9. jtsatterlee

    jtsatterlee Member

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    I usually cut masks as Annemarieke described, so the mask is smaller than the image and i can hold the mask above the print. The closer you hold the mask to the enlarger lens the softer the shadows edge. (therefore making easier to blend the dodge/burn in)
     
  10. Donald Miller

    Donald Miller Member

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    There are several ways of making masks. The simplest is to overlay the camera negative with clear acetate and block out the areas that you don't want exposure through with opaque. This requires some type of registration...the simplest would be to mark the camera negative boundaries with red lith tape on the negative carrier so that the mask can then be position in the same location for fairly precise burning of the areas that you wish. The same thing could be done by making a dodge mask that would be sandwiched with the camera negative for a portion of the exposure. Again the lith tape will position the negative/mask fairly accurately. Without a registration system it will not be as precise as the method that follows. However it will enable burning and dodging more precisely then not using masks.

    The method that I use is to make a photographic sharp mask with lithographic film by contact printing the camera negative in register with the lith film then developing the lith film in paper developer or AB developer to arrive at a high contrast and sharp postive of my camera negative. This will work as a dodge mask by sandwiching it with the camera negative for a portion of the print exposure time. By taking this another step and contact printing the high contrast sharp positive mask with another sheet of unexposed lith film I make a high contrast sharp negative image of my camera negative and this will work as a burn mask by either using the mask alone or for very precise printing in of details in a sandwich with the camera negative in a second exposure. Typically I follow this with an unsharp mask to blend demarcation lines and to increase apparent sharpness by "edge effects". This is very precise if you have a registration system for your enlarger/negative holder/punch and mask printing frame. Hope this answers your questions.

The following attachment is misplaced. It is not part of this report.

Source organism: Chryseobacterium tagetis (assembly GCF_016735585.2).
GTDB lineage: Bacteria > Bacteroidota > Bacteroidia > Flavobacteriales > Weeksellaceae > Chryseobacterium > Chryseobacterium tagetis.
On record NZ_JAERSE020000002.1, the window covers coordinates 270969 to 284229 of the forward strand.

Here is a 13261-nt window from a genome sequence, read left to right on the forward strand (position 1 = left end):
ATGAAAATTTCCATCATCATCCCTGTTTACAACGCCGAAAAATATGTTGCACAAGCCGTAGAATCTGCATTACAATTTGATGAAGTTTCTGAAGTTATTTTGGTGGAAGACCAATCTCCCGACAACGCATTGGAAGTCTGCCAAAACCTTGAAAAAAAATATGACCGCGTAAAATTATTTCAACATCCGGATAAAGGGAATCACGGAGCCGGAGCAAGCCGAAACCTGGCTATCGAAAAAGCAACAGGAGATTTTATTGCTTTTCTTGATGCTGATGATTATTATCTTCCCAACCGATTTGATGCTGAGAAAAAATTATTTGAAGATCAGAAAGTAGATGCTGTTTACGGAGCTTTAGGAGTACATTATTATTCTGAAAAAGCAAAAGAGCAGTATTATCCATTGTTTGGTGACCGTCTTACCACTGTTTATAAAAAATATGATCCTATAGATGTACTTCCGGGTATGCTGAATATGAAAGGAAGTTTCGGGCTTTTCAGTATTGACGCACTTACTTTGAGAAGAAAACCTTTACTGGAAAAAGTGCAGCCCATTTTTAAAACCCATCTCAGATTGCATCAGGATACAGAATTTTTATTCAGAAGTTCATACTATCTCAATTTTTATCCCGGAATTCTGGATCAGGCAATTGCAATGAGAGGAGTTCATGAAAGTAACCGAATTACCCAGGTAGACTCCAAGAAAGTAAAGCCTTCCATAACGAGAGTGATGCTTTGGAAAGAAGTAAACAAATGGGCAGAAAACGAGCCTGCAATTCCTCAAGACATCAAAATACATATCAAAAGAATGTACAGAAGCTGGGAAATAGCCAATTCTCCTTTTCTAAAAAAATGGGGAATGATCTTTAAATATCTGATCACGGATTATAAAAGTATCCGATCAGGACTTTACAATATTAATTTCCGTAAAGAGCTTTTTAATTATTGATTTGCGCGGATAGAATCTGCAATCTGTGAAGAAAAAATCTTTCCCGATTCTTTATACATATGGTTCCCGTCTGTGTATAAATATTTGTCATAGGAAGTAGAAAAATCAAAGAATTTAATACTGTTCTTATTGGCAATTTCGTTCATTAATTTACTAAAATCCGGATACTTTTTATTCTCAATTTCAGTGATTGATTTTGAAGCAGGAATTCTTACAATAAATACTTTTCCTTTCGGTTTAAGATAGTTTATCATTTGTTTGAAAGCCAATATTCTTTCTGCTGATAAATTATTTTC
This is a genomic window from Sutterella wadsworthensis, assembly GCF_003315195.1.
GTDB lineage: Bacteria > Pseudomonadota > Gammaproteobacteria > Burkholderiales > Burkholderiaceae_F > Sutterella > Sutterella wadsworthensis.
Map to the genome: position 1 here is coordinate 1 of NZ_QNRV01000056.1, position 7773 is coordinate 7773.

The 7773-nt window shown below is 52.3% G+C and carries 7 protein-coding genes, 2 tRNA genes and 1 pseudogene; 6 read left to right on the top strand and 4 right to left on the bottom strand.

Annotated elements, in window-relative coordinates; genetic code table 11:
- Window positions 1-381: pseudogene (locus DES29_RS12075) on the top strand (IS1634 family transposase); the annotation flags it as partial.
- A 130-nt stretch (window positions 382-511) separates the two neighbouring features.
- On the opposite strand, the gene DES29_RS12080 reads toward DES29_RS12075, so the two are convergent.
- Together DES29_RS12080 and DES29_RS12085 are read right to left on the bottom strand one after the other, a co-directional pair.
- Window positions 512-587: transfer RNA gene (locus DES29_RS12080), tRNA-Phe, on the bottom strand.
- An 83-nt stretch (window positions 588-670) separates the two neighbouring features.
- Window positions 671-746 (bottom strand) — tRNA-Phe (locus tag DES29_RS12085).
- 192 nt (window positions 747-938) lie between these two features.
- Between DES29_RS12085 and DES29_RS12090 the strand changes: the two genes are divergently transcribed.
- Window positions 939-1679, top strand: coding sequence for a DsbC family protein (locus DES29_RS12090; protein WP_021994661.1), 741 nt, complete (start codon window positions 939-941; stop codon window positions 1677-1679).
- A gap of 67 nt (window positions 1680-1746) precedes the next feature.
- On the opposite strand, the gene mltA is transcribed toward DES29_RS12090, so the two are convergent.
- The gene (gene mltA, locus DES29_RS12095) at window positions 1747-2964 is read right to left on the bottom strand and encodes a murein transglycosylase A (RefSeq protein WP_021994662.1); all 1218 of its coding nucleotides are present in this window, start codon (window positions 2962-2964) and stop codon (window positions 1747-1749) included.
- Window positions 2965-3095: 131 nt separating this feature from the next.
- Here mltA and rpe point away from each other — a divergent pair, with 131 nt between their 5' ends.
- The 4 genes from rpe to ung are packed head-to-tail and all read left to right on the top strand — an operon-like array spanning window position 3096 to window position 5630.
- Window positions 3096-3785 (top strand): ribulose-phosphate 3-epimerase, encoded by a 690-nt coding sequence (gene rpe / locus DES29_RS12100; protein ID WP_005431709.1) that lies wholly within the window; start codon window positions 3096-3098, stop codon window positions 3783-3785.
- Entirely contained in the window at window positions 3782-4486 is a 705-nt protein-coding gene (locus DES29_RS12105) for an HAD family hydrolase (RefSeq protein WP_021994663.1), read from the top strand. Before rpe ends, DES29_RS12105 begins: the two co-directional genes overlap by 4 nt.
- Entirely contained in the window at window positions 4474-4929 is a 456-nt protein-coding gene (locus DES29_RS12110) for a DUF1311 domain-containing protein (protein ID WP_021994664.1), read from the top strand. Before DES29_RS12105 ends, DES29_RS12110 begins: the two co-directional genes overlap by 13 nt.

11. Nige

    Nige Subscriber

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    Donald, won't applying a dodge mask sandwiched with the negative cause sharp edge effects (halo's, etc) since it will be pretty weel focused along with the negative, as opposed to std dodge and burn wiggling which blends those areas with surrounding areas? How does that work/apply for say dodging some 2-3mm (1/8") eyeballs?
     
  12. Donald Miller

    Donald Miller Member

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    Nige,

    You pose a very good question.

    The reason that the demarcation that you question will not occur is that one only dodges using this mask for "a portion of the print exposure time". Obviously if the high density sharp mask were printed in register with the camera negative throughout the entire print exposure the effect would be to totally block exposure to the affected area. If one uses a registration system that is accurate then the affected area is affected in a very precise manner.

    Conversely if one does the cruder method of making a mask using opaque then the best method would be to make a mask the size of the final print and the fashion a "jiggle frame". The "jiggle frame" is a frame that allows the mask to be positioned over the print in a manner that the frame is supported at each of the corners by a weak tension compression spring. This allows the frame and mask to be "lightly jiggled" throughout the period of dodging or burning operation. If I were inclined to try this method, I would make the frame in such a manner that the frame would be built to my largest print size and in which the support for the mask could be adjusted downward in size.

    I hope that I have answered your questions. Please feel free to address the matter again if you have further concerns or if I have failed to adequately communicate to you.
     
  13. Nige

    Nige Subscriber